Marilyn Schotland

Photograph of my Mother in Havana with Rabbits


Kodachrome: little red skirt,

a frown that I have




from her face. Rabbits like

baby’s              breath.


She’s not old

enough to

figure out how diaspora cuts

a path across





1937: it’s too early to get to the United States,

so Cuba is        temporary. It was never this




Really, this could have been



but sometimes

I think Havana only exists

in wedding photographs.


& then I remember

that their synagogue was                      seized

to show flicks:



a projector where the

chuppah once was.


Unroll the                                        Torah,

unroll the                                         screen.


“I heard G-d moved into the movie palace last week.”


All this to say,


I share one tongue out

of the four of my grandmother’s.


I, waterlogged Hydra: cut off

one more &

brand the stump: I cannot count


how many

I’ve lost.


I only know

how to speak


in order not to             drown.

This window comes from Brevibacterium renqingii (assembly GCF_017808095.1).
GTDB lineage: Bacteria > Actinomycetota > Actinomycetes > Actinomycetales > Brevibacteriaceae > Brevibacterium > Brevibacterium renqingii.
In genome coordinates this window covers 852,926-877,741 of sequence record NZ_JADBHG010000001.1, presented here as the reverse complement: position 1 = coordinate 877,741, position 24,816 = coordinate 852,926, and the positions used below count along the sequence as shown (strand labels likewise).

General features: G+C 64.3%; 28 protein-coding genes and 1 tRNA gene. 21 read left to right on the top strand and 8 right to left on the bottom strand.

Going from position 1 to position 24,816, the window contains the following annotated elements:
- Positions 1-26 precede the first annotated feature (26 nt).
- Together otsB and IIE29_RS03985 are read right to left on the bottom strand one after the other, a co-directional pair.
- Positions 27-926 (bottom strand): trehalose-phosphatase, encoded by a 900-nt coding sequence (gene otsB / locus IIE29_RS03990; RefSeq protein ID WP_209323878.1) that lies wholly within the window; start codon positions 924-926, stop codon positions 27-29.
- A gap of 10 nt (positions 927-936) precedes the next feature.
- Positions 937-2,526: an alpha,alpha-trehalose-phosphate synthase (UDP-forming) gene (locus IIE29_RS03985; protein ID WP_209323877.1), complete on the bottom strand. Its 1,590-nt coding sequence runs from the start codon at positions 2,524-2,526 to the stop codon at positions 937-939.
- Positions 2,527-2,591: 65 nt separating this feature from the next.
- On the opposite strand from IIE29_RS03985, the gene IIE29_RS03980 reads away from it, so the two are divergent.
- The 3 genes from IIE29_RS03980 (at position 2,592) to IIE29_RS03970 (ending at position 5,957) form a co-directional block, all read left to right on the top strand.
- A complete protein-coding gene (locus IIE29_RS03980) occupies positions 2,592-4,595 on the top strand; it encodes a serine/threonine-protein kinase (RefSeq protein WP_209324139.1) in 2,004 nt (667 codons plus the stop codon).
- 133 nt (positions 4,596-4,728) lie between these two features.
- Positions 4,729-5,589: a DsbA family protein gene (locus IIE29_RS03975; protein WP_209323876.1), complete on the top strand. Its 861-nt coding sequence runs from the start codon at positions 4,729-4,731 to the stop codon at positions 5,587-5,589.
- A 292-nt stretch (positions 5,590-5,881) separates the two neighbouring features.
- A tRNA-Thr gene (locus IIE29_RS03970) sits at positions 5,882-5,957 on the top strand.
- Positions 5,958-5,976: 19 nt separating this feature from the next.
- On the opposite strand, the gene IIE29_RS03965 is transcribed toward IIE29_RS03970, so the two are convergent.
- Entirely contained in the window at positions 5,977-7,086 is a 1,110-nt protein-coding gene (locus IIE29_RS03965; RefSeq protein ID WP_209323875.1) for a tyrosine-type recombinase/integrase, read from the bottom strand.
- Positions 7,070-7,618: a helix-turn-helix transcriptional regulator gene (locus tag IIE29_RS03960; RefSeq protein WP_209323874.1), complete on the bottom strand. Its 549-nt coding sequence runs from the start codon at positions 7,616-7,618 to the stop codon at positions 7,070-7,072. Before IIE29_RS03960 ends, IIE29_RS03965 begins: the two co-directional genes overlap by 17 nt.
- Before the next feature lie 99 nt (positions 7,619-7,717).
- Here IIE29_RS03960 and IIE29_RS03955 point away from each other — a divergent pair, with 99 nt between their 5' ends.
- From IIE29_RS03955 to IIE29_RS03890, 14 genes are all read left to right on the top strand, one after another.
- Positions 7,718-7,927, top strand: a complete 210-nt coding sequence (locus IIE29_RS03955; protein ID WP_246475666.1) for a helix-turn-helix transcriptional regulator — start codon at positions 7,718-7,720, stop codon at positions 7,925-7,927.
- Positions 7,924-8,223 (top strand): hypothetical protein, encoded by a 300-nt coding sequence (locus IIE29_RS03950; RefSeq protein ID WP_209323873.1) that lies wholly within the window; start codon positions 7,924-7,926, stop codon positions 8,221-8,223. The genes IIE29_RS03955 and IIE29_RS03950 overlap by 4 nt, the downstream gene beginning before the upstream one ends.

It’s funny, mi madre learned

the finer points of English

from the Mickey Mouse Club.


It’s been over half a century & still

no promise of return. We cannot


smuggle ourselves back in

the way they smuggled out


my grandfather’s

medical school diploma.


Today, my mother sends me a text:

“I miss the rabbits.”



The King of Swords


in the Rider Waite tarot

looks a hell of a lot like T. E. Lawrence at the

Battle of Aqaba in 1917.


Not real Lawrence,

of course.


1962 Peter O’Toole Lawrence.

Tall, dashing, & making eyes at Omar Sharif.

(There are no women in this movie.)


You love him is not

a question.


I fear him is not

an answer.

                                    (Then why do you weep?)


Can you lionize

a dozen gazes across the sand & call it righteous?


What is bloodlust but

distortion in a mirror,

a motorcycle, or a molten desert?


Here is a whole history of violence

in a glance.


It’s only as daring as a jump

cut from blown out match

to sunrise.


Those lips have

far better uses than carving up the heavens with desire.


He wants all of it. Good G-d,

all of it. Call it arrogance or

hunger, but anatomy isn’t divinity.


If nothing is written,

then it is time to ride out roaring


on all fours

into the



Someday, I will walk into the desert & never come out




Marilyn Schotland is a poet from Philadelphia currently studying for a BA in History of Art at the University of Michigan. She is the recipient of a Hopwood Award and a nominee for Bettering American Poetry. Recent and forthcoming publications can be found in Cotton Xenomorph, Glass: A Journal of Poetry, Five:2:One, and Tinderbox Poetry Journal.

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